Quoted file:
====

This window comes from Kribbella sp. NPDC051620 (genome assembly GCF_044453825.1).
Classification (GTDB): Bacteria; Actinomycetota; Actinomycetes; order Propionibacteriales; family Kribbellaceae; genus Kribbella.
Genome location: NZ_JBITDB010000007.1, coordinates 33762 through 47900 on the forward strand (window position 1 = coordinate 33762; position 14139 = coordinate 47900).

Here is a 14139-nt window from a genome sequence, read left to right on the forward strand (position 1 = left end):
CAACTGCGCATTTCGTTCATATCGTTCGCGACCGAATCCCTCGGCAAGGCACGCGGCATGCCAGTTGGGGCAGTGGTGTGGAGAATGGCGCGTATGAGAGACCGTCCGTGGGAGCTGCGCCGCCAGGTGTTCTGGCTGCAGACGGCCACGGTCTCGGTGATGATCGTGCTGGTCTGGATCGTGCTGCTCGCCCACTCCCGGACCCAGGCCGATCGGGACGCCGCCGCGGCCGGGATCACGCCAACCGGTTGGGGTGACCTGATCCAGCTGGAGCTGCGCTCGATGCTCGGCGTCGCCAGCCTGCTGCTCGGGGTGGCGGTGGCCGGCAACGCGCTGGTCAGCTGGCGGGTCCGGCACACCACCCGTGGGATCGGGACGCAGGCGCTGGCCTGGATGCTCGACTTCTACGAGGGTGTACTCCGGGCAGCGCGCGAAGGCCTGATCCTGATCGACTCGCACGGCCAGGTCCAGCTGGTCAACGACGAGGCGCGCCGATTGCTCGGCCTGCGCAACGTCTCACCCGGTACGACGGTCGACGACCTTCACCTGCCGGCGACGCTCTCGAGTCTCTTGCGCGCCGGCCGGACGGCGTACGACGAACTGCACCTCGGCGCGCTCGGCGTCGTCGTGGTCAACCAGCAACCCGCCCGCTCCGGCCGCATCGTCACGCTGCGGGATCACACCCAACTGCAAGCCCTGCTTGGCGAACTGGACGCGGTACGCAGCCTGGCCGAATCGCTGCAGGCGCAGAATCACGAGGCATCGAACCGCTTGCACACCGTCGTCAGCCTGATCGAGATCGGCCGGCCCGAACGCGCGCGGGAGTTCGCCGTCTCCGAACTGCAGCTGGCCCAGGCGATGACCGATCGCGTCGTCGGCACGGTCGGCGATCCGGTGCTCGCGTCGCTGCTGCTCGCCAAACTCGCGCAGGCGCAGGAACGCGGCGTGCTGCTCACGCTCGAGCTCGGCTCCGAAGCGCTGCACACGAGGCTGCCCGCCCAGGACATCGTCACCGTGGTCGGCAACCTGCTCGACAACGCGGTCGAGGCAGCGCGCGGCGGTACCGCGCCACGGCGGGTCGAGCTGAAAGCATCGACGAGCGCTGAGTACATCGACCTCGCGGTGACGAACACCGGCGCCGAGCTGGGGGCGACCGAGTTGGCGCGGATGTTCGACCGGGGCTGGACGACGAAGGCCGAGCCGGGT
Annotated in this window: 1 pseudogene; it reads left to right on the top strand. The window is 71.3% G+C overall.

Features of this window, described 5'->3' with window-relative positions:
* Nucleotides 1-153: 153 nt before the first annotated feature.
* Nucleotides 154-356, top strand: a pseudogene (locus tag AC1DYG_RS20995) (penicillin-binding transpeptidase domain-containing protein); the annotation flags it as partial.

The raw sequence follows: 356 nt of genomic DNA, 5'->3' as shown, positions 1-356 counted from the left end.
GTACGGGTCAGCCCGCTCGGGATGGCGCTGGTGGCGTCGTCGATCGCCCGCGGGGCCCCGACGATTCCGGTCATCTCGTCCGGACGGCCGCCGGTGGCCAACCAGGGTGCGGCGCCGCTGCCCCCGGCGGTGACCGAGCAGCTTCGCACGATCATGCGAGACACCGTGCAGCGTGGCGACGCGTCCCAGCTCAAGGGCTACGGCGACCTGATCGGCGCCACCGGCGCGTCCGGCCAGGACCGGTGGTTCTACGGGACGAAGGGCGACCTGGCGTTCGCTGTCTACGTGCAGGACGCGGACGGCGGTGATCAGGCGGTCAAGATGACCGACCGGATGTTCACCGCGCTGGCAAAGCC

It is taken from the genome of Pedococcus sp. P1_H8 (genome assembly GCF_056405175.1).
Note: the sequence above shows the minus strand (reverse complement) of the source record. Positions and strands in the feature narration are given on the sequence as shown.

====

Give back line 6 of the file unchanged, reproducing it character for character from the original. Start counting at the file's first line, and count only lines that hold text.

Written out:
Annotated in this window: 1 pseudogene; it reads left to right on the top strand. The window is 71.3% G+C overall.